R-22 is used extensively in residential, commercial and industrial applications. The schedule of phaseout :

  • 2015 – Production freeze and use limitations
  • 2020 – Prohibited for new air conditioning and refrigeration use
  • 2030 – Total phaseout


HFC Refrigerants

These air conditioner refrigerant contain no chlorine atom and is not destructive to the ozone layer though they have a slight effect on global warming. R-134a is used in new systems that are specially designed for its use. The common HFCs are:

  • R-134a CH2FCF3
  • R-125 CHF2CF3

The 1997 Kyoto Protocol puts R-134a as one of the 6 greenhouse gases that must be reduced. There is no phaseout date for this refrigerant and it is expected to be highly used in the HVAC industry.


Refrigerant Blends

These air conditioner refrigerant are also known as “azeotropic” and”zeotropic”. Their use is increasing as they are environmental friendly. The setback is that the total air conditioning systems production cost is higher.

However, as more manufacturers switch to this type of refrigerants, the cost/unit will drop eventually. The common refrigerant blends used in the air conditioning industry are:

  • R-410A CH2F2/CHF2-CF3
  • R-407c

R-410A are used as a replacement refrigerant for residential air conditioning applications.R-407C are used as R-22 replacement.

Due to their higher GWP, R-410A and R-407C are being replaced by R32 refrigerant. Daikin, Mitsubishi Electric and many other manufacturers are designing new products that use this refrigerant.

Air Conditioner Refrigerant Hazard Classification

Air Conditioner Refrigerant - Today's Homeowner (1)

The ASHRAE Standard 34 identifies the Hazard Classification of refrigerant based on flammability and toxicity of the refrigerant. For toxicity, the first character of the classification denotes the Class which is either A or B, Class A denotes refrigerants with lower toxicity and Class B with higher toxicity.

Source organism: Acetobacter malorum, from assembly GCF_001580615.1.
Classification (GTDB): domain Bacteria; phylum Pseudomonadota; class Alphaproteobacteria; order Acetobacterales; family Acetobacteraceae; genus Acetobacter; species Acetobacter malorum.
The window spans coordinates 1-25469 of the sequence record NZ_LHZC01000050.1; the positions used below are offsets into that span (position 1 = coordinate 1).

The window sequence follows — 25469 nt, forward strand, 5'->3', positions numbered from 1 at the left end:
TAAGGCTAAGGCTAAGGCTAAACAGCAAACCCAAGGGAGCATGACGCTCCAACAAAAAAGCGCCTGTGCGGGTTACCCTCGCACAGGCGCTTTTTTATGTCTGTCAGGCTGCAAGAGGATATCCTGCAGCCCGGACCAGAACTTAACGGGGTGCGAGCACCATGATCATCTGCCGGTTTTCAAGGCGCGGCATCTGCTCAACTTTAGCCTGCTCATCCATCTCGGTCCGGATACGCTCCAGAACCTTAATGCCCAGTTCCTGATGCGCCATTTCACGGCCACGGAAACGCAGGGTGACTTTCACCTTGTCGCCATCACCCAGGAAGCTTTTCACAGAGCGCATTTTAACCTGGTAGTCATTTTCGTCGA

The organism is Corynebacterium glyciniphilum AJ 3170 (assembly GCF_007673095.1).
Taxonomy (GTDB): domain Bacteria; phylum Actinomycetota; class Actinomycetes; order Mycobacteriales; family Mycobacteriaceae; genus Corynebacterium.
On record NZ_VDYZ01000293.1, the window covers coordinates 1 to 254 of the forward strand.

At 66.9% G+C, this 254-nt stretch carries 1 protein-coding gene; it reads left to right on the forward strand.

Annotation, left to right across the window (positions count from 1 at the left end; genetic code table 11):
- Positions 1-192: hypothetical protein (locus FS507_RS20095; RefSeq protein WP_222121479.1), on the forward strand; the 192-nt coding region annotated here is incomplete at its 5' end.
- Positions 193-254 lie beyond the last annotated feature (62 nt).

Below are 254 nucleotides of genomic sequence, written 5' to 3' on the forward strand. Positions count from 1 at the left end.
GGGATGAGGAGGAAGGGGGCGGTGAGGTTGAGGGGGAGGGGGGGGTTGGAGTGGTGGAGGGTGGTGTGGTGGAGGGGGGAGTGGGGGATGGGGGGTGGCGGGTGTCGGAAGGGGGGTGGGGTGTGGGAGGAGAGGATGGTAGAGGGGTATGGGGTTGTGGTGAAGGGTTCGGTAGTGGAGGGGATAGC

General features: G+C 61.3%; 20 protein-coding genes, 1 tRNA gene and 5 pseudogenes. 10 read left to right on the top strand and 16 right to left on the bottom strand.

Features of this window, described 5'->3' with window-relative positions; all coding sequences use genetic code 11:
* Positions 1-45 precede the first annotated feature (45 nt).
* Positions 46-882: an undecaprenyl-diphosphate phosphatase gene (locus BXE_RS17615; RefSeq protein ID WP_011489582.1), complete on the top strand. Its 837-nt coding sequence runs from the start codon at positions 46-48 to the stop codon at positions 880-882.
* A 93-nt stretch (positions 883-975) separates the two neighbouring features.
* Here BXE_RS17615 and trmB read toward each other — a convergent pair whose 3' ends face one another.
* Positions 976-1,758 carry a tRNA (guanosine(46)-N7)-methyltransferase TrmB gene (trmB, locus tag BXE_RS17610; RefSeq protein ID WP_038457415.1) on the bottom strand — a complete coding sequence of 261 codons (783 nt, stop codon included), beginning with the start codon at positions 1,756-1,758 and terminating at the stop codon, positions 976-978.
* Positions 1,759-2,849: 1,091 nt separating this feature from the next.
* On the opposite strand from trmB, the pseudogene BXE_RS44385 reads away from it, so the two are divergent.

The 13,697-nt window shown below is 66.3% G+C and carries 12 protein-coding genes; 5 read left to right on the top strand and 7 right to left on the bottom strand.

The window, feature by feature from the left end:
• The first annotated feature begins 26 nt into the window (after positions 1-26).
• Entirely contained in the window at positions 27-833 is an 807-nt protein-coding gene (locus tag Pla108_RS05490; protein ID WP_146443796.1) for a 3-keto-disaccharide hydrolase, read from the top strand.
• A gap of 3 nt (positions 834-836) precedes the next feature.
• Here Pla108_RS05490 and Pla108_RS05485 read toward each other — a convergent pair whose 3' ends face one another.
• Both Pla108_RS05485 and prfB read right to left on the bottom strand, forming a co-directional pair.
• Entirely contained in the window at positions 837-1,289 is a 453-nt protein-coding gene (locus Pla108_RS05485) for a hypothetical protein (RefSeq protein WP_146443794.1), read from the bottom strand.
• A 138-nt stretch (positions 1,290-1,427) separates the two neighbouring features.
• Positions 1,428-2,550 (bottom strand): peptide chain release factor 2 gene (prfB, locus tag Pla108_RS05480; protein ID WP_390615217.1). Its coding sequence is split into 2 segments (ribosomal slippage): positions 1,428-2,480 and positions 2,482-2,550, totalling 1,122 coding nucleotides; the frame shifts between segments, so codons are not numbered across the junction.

The subsequent one or two characters denotes its flammability. There are three classifications and one subclass. Class 1 is for refrigerants that do not propagate a flame when tested as per standard; Class 2 for lower flammability and Class 3 for highly flammable refrigerants. Class 2L is for refrigerant that burn very slowly.

Examples of A1 refrigerants are R-22, R-407C, R-410A, R-507A, R-513B and R-515B.

Examples of A2L refrigerants are R-32 and R-1234yf.

Example ofA2 refrigerant is R-152A.

Example ofA3 refrigerant is R-290.

Example of B1 refrigerant is R-123.

See the complete Ashrae Standard 34 that include a list of refrigerants with their safety group and global warming potentialhere.

Recovery, Recycling and Reclaiming of Refrigerants

Laws have been passed to prevent the release of CFC refrigerants into the atmosphere. The steps taken are:


Recovery

The act of removing the refrigerant from a system and store it in an external container. No testing or processing is needed in any way.


Recycling

Refrigerant is cleaned for reuse by oil separation and passes though devices such as core filter-driers. This procedure reduce the moisture, matter and acidity of the refrigerant for reuse. It is usually done for jobs on the field or service shops.


Reclaiming

Reprocess the refrigerant to new product specifications which may include distillation process. This can only be done by manufacturing plants where chemical analysis is required. Highly equipped local service shops may have this facility as well.


Consumer Role

How can consumer like you play your part in the effect to keep our earth green? You can do that by purchasing air conditioning systems that uses new refrigerant such as R-134a, R-407C, R-410A or R32.

Most equipment are labelled with stickers that indicate the type of refrigerant used. Examples are “ozone friendly” sticker or “R-410A” sticker.

If the HVACR equipment is available, choose lower Global Warming Potential refrigerant such as R32 to help reduce the greenhouse effect compared to if you were to use a higher GWP refrigerant.

Air Conditioner Refrigerant Manufacturers

Here are the top refrigerant manufacturers that you will probably encounter in the HVAC market.

  • Chemours
  • Honeywell
  • Mexichem
  • Arkema
  • Daikin
  • Linde
  • Dongyue Group
  • Zhejiang Juhua
  • Meilan Chemical
  • 3F